By: Laura Peterjohn
MAIN IMAGE: Post-mortem testing has shown that people thought to have died of flu in California in February actually died of coronavirus, suggesting that the virus was present in the US weeks earlier than previously believed. SOURCE: Gustavo Fring, Pexels
California officials have confirmed that the coronavirus was likely to have caused the deaths of two people in the US state in February – suggesting that the disease was present in the US weeks earlier than previously thought.
Until now the first US death was thought to have occurred in Washington on February 29th.
But new tests show that coronavirus caused a death on February 6th – that of a woman who had developed flu-like symptoms in early January. Patricia Dowd, 57, had tested negative for the flu and the coroner was reportedly “baffled” by the death. In the last week, tissue samples from Dowd have tested positive for Coronavius.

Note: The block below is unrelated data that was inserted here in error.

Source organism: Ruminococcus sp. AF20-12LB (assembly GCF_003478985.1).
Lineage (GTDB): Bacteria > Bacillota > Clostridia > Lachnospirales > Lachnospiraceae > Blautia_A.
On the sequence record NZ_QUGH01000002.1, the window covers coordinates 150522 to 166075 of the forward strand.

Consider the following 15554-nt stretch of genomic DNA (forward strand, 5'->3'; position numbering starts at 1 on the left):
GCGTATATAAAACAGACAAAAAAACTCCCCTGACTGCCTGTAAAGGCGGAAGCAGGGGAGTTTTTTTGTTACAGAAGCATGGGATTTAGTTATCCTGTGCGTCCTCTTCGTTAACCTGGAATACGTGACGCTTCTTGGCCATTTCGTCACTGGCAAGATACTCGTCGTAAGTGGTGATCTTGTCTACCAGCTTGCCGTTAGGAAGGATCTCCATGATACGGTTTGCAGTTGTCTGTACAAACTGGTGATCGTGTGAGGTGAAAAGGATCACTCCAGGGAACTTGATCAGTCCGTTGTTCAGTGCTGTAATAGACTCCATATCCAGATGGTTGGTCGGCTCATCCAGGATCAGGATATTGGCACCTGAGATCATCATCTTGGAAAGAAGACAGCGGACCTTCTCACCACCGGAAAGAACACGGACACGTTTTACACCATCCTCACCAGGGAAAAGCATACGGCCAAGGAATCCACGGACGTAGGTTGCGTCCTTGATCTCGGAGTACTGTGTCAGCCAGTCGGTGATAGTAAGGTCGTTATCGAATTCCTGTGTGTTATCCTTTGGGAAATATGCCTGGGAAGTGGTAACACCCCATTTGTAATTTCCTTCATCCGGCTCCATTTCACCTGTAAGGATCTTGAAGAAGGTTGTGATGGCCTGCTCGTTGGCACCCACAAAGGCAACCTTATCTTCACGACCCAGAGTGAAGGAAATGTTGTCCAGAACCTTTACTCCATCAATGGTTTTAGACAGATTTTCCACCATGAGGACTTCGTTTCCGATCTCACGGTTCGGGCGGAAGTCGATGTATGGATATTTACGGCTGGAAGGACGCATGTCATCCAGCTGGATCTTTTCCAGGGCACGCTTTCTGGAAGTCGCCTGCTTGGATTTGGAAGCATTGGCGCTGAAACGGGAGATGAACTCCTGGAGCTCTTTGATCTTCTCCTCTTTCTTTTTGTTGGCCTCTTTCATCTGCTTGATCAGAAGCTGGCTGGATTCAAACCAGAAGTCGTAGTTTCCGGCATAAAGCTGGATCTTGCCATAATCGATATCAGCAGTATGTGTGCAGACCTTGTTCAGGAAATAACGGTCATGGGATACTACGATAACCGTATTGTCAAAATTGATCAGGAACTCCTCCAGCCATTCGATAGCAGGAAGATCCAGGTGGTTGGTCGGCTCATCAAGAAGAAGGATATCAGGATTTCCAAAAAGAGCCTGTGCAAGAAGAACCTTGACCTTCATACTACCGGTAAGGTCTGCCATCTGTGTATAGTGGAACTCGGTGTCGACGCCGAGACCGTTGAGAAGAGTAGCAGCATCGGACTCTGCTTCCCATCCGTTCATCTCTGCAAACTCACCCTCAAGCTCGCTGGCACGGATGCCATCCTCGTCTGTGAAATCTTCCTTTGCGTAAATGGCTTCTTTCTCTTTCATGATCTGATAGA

Dowd had not traveled outside the country since November.
This news comes as cases worldwide are reported to have topped 2.6 million, with deaths exceeding 184,000. Some countries that had hoped to have already seen peak infection rates, such as Spain and Singapore, are reportedly seeing new growth. Spain’s daily rate of infection has been slowly climbing and on Tuesday it reported its highest number of new cases, and fatalities in a week. Singapore today reported more than 1,000 new infections for the fourth straight day.
In the US, Bloomberg reports, there have been more than 839,675 confirmed cases with 46,583 deaths.
However, the news of earlier deaths has prompted authorities to start re-evaluating those numbers and the timeline of the disease.
CNN reports that California governor, Gavin Newsom has begun instructing medical examiners from all 58 counties in California to research deaths that might have been COVID-related as far back as December
Newsom said the move was intended “to ultimately help guide a deeper understanding of when this pandemic really started to impact Californians directly”.
It is thought that a bad flu season may have meant that some deaths were misclassified.
In Indiana, officials are beginning to track possible cases from mid-February, while the first cases previously reported were in March.